• the dark side of powershell

    due to its pure awesomeness, i have been doing a lot of powershell for work and recently presented about it. here is the slides from my most recent presentation: here is the presentation from a few months ago about bsides huntsville:
  • mounting a windows share in linux from the command line

    i needed to mount a windows share from my ubuntu box the other day, and while this is quick and easy from the gui, i wanted to do it from the command line (just in case). to mount a windows share from the command line (this is on ubuntu 10.04), you can running the following command: sudo mount -t cifs //$ /media/smb_mount/ -o username=domain/user,iocharset=utf8,file_mode=0777,dir_mode=0777 obviously your mount point of /media/smb_mount would have to exist.
  • extreme makeover: network edition

    recently i spoke at a conference about a network upgrade i did at a previous job. the upgrade was a very difficult, but rewarding process, and has become one of my favorite topics to speak about. topics i covered included the basics/easy stuff: anti-virus content filtering password policies firewalls all the way to the not so common or more complex: egress firewall rules patching (system & OS) running with user rights software restriction policies/GPO’s here is the prezi from the talk:
  • vlan abuse

    this is a quick post about vlan hacking abuse.

    specifically, this post will cover how to abuse cisco switches and the DTP (dynamic trunking protocol).

    why is this important? typically, most environments segment out servers, workstations, management, etc, into different vlans. if they (mis)configure the switch, you could potentially jump onto the management subnet (where things are usually much less protected) from a user subnet.

    in a nutshell, we are taking advantage of a misconfigured switch, not really doing any “hacking”.

  • truncating/shrinking microsoft sql logs

    every once in a while i run into an issue where i have some log file on a microsoft sql server that has not been properly configured and is taking up a hundred gigs. and inevitably, i end up spending the next 20 minutes to find a proper example of how to truncate the logs. so, instead of searching again, i am posting it on my site 😉 WARNING: don’t do this unless you have backups or you really, really don’t want to roll your database back.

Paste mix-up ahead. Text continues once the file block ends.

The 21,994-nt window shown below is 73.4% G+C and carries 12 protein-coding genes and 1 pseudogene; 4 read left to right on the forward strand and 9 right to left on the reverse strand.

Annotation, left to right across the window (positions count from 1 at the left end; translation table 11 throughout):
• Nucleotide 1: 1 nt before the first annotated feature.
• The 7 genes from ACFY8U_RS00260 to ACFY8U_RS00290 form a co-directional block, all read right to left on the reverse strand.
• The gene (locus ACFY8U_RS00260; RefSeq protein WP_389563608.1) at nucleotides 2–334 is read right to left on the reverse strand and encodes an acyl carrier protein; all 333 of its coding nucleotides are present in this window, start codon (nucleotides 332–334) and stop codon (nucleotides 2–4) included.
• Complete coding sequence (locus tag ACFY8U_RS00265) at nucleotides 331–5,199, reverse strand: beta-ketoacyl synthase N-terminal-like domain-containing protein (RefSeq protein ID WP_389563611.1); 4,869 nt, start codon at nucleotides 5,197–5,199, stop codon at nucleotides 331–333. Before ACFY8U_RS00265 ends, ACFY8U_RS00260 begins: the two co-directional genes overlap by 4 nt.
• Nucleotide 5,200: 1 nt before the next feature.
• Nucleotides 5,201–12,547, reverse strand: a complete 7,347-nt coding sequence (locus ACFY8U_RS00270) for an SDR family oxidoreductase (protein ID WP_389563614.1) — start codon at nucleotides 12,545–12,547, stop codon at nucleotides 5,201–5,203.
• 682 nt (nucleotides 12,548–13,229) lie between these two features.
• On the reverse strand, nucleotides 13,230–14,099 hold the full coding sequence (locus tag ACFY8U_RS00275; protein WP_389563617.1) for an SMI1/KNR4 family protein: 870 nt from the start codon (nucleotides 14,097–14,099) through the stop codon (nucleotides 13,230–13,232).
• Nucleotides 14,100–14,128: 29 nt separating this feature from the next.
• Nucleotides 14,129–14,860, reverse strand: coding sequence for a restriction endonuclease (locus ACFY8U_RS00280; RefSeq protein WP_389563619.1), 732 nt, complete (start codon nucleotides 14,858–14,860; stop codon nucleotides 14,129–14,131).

• netoptics: a review

    recently i was asked to implement a solution to mirror a massive amount of traffic (2-8Gbps of sustained traffic) to several different locations for further analysis.

    after comparing gigamon, netoptics, and network critical, i opted for netoptics to fill the roll (because of time i could not do a proof of concept, so the evaluation through reading specs, talking to a few techs, and some googling).

    i have spent time over the last few weeks configuring the netoptics and thought it would be worth sharing my experience for someone else’s benefit.

  • passwords: you can’t do it right

    i was recently asked to do a presentation for a local conference. i like coming up with new things to research and investigate and decided to pursue passwords (and how bad they are). below is my presentation and code for the talk: title: passwords: you can’t do it right description: some say you’re doing it wrong. i argue you can’t do it right (but some do it better than others). see how ineffective passwords are at protecting your accounts and ways of decreasing the chance of anyone using your passwords to achieve total domination.
  • learning to code (on the cheap)

    in the time that i have been in IT (almost 6 years) i have become very proficient at hacking together code to do what i need. from vb scripts to do simple network administration to customizing some python to send over an exploit, i have found a way to make it work. what i miss and don’t know is how to do is code correctly. in my search for learning how to code proper i ran across some great courses from stanford university and thought i would share.
  • networkminer on backtrack 5 r1

    i have recently been working through some network forensic challenges from a few locations (http://forensicscontest.com and http://ismellpackets.com/category/pcap/) and wanted to do some network carving (parsing a pcap and getting the files like .exe’s, .jpg’s, etc). to answer some of the questions i wanted to load networkminer on my backtrack 5 r1 box.

    fortunately there was a tutorial on how to get networkminer up on linux, but it didn’t fix everything for the newest version of backtrack (specifically, the fonts were off and the menu didn’t show up correctly).

    to get networkminer 1.0 up and running on my backtrack 5 r1 VM here is what i did (summary of commands at bottom):

    1. downloaded winetricks and installed the .NET framework, some core fonts, and the GDI+ package

      cd /bin
      wget http://kegel.com/wine/winetricks
      chmod +x winetricks
      ./winetricks corefonts dotnet20 gdiplus